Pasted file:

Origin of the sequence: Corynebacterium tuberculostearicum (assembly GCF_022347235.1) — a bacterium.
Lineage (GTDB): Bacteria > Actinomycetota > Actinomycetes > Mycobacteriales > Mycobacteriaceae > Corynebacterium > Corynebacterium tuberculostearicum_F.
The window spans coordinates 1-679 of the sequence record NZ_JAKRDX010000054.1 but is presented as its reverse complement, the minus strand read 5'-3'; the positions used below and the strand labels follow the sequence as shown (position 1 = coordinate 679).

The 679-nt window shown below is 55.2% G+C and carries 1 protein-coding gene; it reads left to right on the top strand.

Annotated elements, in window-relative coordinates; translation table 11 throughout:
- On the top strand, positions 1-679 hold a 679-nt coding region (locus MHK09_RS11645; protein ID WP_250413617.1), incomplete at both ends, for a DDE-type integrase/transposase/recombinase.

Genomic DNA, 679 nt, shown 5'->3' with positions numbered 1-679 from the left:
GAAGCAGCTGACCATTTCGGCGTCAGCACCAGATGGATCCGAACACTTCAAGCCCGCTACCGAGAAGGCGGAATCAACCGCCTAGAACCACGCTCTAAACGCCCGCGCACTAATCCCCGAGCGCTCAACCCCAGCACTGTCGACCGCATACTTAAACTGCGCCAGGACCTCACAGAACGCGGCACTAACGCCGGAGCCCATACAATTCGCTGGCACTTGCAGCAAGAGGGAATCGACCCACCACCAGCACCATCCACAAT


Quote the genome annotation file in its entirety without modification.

Origin of the sequence: Corynebacterium tuberculostearicum (assembly GCF_022347235.1) — a bacterium.
Lineage (GTDB): Bacteria > Actinomycetota > Actinomycetes > Mycobacteriales > Mycobacteriaceae > Corynebacterium > Corynebacterium tuberculostearicum_F.
The window spans coordinates 1-679 of the sequence record NZ_JAKRDX010000054.1 but is presented as its reverse complement, the minus strand read 5'-3'; the positions used below and the strand labels follow the sequence as shown (position 1 = coordinate 679).

The 679-nt window shown below is 55.2% G+C and carries 1 protein-coding gene; it reads left to right on the top strand.

Annotated elements, in window-relative coordinates; translation table 11 throughout:
- On the top strand, positions 1-679 hold a 679-nt coding region (locus MHK09_RS11645; protein ID WP_250413617.1), incomplete at both ends, for a DDE-type integrase/transposase/recombinase.

Genomic DNA, 679 nt, shown 5'->3' with positions numbered 1-679 from the left:
GAAGCAGCTGACCATTTCGGCGTCAGCACCAGATGGATCCGAACACTTCAAGCCCGCTACCGAGAAGGCGGAATCAACCGCCTAGAACCACGCTCTAAACGCCCGCGCACTAATCCCCGAGCGCTCAACCCCAGCACTGTCGACCGCATACTTAAACTGCGCCAGGACCTCACAGAACGCGGCACTAACGCCGGAGCCCATACAATTCGCTGGCACTTGCAGCAAGAGGGAATCGACCCACCACCAGCACCATCCACAAT